Dr. Avery R. Everhart, a 2022 graduate of the USC Population, Health and Place doctoral program, is joining the Geography Department at the University of British Columbia as a tenure-track assistant professor of GIS, Cartography and Transformation as of July 1, 2023.
A social and spatial scientist with expertise in transgender health and human rights, and intersectional approaches to addressing inequality, Dr. Everhart is currently a Postdoctoral Research Fellow and Research Investigator in both the School of Information, and the Department of Health Behavior & Health Education within the School of Public Health at the University of Michigan.
She is a leader in the emerging field of applied transgender studies. Her work bridges empirical analysis and humanistic theory building to advance our understanding of the social, cultural and political conditions of transgender lives as they are lived. Her research applies cutting edge methods, drawing from geographic information science and geomatics, health and bioinformatics, and demographic data and information to push for more and better data on transgender life.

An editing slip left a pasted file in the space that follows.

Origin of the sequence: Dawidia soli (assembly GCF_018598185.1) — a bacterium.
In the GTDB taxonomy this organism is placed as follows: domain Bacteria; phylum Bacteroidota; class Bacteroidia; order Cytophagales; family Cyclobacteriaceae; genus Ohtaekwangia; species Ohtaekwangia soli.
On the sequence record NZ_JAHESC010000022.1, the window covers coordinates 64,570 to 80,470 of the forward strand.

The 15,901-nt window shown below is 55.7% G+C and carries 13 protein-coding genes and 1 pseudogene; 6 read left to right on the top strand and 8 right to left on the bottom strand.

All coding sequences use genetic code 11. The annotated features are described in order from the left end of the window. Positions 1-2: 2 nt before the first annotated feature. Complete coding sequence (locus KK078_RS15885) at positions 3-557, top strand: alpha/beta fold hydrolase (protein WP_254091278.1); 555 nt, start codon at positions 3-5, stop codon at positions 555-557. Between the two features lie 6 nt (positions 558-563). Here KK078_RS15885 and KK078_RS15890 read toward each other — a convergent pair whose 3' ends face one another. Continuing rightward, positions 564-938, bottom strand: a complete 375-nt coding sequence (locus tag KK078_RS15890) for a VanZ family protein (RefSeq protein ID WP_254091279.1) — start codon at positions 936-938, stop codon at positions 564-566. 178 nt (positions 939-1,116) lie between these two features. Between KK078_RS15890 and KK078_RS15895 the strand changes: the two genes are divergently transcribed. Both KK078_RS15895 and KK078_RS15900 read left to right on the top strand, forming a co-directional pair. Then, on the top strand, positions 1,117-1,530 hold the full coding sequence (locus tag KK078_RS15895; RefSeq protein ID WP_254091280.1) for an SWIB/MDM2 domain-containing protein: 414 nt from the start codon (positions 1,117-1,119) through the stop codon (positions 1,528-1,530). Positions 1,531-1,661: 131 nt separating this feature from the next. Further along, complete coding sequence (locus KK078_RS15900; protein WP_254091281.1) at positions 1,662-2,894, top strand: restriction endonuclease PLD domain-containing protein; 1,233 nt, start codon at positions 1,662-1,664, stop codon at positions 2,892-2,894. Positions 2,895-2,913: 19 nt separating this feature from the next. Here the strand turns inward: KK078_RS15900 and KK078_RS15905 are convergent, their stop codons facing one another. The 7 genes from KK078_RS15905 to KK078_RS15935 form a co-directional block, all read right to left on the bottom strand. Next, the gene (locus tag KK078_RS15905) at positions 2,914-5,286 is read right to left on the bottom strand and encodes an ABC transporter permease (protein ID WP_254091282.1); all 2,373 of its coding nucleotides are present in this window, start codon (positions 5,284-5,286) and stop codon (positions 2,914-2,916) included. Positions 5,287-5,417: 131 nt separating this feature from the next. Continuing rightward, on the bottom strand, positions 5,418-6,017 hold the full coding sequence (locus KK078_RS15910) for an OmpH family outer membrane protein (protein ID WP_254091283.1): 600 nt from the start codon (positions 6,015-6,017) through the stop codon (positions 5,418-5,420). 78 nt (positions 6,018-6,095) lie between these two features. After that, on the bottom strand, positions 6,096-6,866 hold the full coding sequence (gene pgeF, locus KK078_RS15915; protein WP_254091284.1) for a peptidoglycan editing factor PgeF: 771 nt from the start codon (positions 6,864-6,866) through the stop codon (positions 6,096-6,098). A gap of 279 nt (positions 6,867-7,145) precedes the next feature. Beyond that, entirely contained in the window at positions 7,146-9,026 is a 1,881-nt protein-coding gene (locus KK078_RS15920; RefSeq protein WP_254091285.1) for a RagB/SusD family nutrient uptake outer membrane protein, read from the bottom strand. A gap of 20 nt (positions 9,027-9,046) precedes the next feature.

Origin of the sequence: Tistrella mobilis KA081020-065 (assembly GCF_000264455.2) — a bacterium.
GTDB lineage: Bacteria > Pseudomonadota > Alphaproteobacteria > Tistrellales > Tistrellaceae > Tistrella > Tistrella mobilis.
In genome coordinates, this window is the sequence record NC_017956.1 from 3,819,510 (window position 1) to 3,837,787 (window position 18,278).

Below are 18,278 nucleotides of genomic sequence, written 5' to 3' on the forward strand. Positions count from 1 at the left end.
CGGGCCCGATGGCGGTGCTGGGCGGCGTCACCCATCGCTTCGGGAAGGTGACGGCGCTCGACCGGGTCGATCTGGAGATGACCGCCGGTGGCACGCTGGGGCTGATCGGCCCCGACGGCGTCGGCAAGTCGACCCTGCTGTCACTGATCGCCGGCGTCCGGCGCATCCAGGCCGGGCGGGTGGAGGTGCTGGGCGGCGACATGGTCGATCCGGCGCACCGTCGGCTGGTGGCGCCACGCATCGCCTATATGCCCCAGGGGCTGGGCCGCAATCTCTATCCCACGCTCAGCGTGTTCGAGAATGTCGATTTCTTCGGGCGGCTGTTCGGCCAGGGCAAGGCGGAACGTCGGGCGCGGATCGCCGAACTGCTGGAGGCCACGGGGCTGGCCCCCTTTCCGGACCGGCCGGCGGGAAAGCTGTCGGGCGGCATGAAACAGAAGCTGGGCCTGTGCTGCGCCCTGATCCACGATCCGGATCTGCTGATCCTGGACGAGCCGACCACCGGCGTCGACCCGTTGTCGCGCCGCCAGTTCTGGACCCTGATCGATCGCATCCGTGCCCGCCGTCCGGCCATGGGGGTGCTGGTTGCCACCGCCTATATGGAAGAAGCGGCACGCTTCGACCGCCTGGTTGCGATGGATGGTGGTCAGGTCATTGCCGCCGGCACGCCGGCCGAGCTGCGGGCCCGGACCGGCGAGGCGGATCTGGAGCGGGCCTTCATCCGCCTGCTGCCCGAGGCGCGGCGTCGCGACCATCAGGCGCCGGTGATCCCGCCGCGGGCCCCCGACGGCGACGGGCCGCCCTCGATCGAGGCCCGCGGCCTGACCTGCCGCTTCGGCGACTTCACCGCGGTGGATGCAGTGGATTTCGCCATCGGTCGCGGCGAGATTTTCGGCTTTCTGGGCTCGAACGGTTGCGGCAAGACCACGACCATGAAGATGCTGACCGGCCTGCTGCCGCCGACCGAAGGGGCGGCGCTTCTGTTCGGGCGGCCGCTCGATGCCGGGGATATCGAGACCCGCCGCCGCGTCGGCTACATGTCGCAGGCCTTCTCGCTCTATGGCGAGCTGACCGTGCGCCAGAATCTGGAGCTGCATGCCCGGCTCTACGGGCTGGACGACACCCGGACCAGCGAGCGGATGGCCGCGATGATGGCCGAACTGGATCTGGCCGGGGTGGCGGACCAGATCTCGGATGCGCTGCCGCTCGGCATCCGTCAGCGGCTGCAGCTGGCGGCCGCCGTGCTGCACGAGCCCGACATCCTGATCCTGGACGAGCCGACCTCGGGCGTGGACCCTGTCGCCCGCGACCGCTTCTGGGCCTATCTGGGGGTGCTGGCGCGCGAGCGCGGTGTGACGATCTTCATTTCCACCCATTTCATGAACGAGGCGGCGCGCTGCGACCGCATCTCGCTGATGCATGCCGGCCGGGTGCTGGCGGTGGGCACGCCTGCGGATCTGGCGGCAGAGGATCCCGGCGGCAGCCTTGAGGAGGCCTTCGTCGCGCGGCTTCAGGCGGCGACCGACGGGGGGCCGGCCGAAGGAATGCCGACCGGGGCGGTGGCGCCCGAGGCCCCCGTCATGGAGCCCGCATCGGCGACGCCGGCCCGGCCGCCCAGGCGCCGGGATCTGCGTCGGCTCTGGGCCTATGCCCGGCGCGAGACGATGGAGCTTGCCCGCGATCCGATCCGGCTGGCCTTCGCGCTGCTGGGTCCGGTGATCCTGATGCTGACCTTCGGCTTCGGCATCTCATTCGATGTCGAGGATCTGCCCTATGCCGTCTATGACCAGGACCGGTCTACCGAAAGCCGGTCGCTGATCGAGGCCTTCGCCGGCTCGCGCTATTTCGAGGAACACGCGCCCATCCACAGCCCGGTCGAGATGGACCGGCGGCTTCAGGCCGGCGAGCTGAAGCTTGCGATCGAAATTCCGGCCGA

Dr. Everhart is a co-founder, Director of Finance, and a Distinguished Fellow at the Center for Applied Transgender Studies, an independent non-profit which focuses on identifying, analyzing and ultimately proposing solutions to the problems transgender and gender diverse people face.
Through her work with the Center, she also co-founded the Bulletin of Applied Transgender Studies, where she serves as Reviews Editor. The platinum, open-access journal aims to bridge the gaps between humanistic, social scientific and STEM approaches to studying trans communities.
SSI Founding Director John P. Wilson, Ph.D., said, "On behalf of all of us here at the Spatial Sciences Institute, I extend heartiest congratulations to Avery for her appointment to a wonderful department at a prestigious university. We are all very proud of her many accomplishments, and we look forward to continuing opportunities to collaborate with her in her research."